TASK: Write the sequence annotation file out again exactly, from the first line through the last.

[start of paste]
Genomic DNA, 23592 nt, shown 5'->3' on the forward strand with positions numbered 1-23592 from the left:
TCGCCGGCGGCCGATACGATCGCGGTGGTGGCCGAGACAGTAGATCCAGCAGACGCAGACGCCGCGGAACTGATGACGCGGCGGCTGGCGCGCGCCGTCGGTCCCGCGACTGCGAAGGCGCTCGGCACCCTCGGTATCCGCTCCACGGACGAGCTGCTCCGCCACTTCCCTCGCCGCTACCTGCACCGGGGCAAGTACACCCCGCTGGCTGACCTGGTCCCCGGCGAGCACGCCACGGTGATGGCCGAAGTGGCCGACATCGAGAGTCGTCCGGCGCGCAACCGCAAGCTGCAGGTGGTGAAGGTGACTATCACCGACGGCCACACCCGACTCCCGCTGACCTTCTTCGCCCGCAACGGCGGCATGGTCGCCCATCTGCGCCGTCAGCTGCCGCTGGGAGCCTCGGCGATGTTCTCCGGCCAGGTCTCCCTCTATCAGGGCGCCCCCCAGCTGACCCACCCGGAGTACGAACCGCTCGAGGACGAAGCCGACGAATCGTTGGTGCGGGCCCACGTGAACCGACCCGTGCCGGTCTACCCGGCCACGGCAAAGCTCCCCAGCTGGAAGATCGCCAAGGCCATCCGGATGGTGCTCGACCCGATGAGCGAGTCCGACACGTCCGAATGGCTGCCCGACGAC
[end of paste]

Genomic DNA, 23592 nt, shown 5'->3' on the forward strand with positions numbered 1-23592 from the left:
TCGCCGGCGGCCGATACGATCGCGGTGGTGGCCGAGACAGTAGATCCAGCAGACGCAGACGCCGCGGAACTGATGACGCGGCGGCTGGCGCGCGCCGTCGGTCCCGCGACTGCGAAGGCGCTCGGCACCCTCGGTATCCGCTCCACGGACGAGCTGCTCCGCCACTTCCCTCGCCGCTACCTGCACCGGGGCAAGTACACCCCGCTGGCTGACCTGGTCCCCGGCGAGCACGCCACGGTGATGGCCGAAGTGGCCGACATCGAGAGTCGTCCGGCGCGCAACCGCAAGCTGCAGGTGGTGAAGGTGACTATCACCGACGGCCACACCCGACTCCCGCTGACCTTCTTCGCCCGCAACGGCGGCATGGTCGCCCATCTGCGCCGTCAGCTGCCGCTGGGAGCCTCGGCGATGTTCTCCGGCCAGGTCTCCCTCTATCAGGGCGCCCCCCAGCTGACCCACCCGGAGTACGAACCGCTCGAGGACGAAGCCGACGAATCGTTGGTGCGGGCCCACGTGAACCGACCCGTGCCGGTCTACCCGGCCACGGCAAAGCTCCCCAGCTGGAAGATCGCCAAGGCCATCCGGATGGTGCTCGACCCGATGAGCGAGTCCGACACGTCCGAATGGCTGCCCGACGAC